Dallas has a plan to preserve cultural landmarks in Black and Hispanic neighborhoods

Historically, the city has not dedicated resources to protecting historical places in non-white areas.

By Sarah AschApril 12, 2024 11:57 am, ,

Walking around just about any city you might see plaques that note a building or square with historical significance. In Dallas, officials have recognized local landmarks like the Bama Pie Company, the City Hotel, and the Dallas Power and Light Building.

But the city is looking to add to its list. The Dallas City Council voted this week to expand its efforts to preserve historic and cultural spaces that are important to communities of color after decades of disinvestment. 

Leah Waters, who covers housing and government for the Dallas Morning News, said the city adopted a framework to assess sites that might be worthy of preservation.

“The strategy they adopted really is a vision map or a framework that they’re going to employ to survey the city for all sites that might be culturally significant to Black and Hispanic populations here,” she said. “But there’s still a lot of work that’s going to happen post-adoption that will lay out how that’s going to look in terms of the cost.”

Waters said the story of how the city ended up under-recognizing landmarks in Black and Hispanic neighborhoods starts with budget cuts. 

“After the 1973 adoption of the preservation strategy, the city staff went down to one person who was basically approving certificates of appropriateness, things like that, and there just wasn’t enough funding or staff to appropriately protect certain sites,” she said. “And so this plan basically would add three to four staff members within the city dedicated to this.”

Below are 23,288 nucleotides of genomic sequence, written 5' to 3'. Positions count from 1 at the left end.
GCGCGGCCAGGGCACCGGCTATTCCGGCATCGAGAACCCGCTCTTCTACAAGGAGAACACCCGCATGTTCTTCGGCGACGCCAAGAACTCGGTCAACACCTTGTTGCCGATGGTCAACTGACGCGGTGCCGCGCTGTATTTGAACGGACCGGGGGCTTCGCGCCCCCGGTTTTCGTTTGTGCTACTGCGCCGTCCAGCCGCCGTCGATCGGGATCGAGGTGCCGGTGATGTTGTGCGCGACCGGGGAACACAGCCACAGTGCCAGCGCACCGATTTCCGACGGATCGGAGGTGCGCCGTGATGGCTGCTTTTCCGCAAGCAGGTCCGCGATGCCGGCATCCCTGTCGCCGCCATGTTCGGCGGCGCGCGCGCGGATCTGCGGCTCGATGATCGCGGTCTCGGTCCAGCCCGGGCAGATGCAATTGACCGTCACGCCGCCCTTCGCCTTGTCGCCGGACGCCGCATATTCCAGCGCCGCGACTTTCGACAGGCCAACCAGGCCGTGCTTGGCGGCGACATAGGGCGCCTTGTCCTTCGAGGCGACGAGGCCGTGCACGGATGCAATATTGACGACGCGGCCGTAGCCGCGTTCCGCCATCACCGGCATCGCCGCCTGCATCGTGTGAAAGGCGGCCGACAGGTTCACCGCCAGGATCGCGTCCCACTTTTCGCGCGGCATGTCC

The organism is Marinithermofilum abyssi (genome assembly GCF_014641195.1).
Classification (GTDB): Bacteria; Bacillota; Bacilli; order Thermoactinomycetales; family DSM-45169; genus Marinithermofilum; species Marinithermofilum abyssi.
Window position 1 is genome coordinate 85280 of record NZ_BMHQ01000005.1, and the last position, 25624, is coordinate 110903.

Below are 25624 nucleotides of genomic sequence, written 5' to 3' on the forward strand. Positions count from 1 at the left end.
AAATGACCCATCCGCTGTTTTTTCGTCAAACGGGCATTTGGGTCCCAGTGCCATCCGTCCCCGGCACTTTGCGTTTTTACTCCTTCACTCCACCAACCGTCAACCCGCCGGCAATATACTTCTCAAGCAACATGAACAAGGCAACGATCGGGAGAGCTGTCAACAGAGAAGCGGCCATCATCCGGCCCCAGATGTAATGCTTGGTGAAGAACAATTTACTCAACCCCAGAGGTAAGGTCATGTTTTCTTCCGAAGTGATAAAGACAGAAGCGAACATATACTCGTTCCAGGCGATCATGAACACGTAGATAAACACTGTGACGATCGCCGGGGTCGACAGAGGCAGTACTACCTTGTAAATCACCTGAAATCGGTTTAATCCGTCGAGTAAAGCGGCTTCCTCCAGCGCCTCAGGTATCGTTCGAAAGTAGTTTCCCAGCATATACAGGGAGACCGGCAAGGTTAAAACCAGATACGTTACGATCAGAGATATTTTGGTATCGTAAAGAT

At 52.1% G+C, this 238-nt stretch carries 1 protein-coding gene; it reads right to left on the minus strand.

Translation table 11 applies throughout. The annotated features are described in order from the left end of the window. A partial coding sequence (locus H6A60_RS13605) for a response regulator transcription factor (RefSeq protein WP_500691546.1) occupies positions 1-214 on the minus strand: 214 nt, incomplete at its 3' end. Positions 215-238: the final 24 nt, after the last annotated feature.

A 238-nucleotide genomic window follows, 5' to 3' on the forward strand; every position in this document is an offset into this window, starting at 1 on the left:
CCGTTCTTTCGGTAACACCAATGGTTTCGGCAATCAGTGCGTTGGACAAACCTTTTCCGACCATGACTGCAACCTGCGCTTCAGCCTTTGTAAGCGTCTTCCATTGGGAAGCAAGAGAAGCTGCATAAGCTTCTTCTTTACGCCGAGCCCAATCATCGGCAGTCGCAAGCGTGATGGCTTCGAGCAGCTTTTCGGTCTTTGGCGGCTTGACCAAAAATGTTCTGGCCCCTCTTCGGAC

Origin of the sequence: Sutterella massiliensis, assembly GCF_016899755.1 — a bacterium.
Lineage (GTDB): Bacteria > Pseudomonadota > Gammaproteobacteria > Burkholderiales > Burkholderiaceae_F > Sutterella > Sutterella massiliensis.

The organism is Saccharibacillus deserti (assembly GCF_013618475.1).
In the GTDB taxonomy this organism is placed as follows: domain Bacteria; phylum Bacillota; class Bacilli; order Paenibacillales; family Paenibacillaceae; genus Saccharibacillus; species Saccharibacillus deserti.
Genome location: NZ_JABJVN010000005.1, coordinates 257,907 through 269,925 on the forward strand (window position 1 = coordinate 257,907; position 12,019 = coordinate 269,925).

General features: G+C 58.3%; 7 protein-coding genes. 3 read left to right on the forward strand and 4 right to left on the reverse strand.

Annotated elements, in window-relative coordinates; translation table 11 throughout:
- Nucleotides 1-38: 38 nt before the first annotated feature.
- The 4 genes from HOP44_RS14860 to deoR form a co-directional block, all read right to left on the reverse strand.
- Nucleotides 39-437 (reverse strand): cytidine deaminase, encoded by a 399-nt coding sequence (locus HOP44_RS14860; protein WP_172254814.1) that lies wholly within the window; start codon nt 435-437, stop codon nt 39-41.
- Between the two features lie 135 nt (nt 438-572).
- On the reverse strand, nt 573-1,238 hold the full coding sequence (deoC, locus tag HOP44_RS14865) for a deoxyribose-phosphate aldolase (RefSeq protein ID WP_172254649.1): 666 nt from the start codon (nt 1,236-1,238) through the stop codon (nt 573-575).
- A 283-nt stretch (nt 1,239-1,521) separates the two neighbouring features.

Racial discrimination also played a role, Waters said. 

“The city did make a lot of effort to protect certain historical sites, but there are communities of color that really do lack the legal knowledge and education to be able to advocate for themselves,” she said.

“There’s a lot of costs involved in preserving historic places and the lowest income communities, which tend to be communities of color, they just don’t have those resources. And so the city recognizes that and wants to put the money where the mouth is.”

The city has allocated $500,000 to this project as a one-time investment.

“The price tag that’s ongoing is the staffing additional 3 to 4 people in that preservation office,” Waters said. “Dallas City Councilwoman Cara Mendelsohn is very skeptical that the city will have that budget long term to be able to staff that. But we’ll see.”

Groups in the neighborhoods likely to be impacted by this new effort are excited to see their landmarks protected, Waters said. 

“The 10th Street District folks, who have been advocating to preserve their historic homes for decades, are really glad to see efforts like this to preserve their neighborhood,” Waters said. “There are areas of West Dallas that have been begging to have recognition.

The city lacks any historic district specifically for Hispanic history. So there are a lot of community groups that are excited to see equity be brought into historic planning.”

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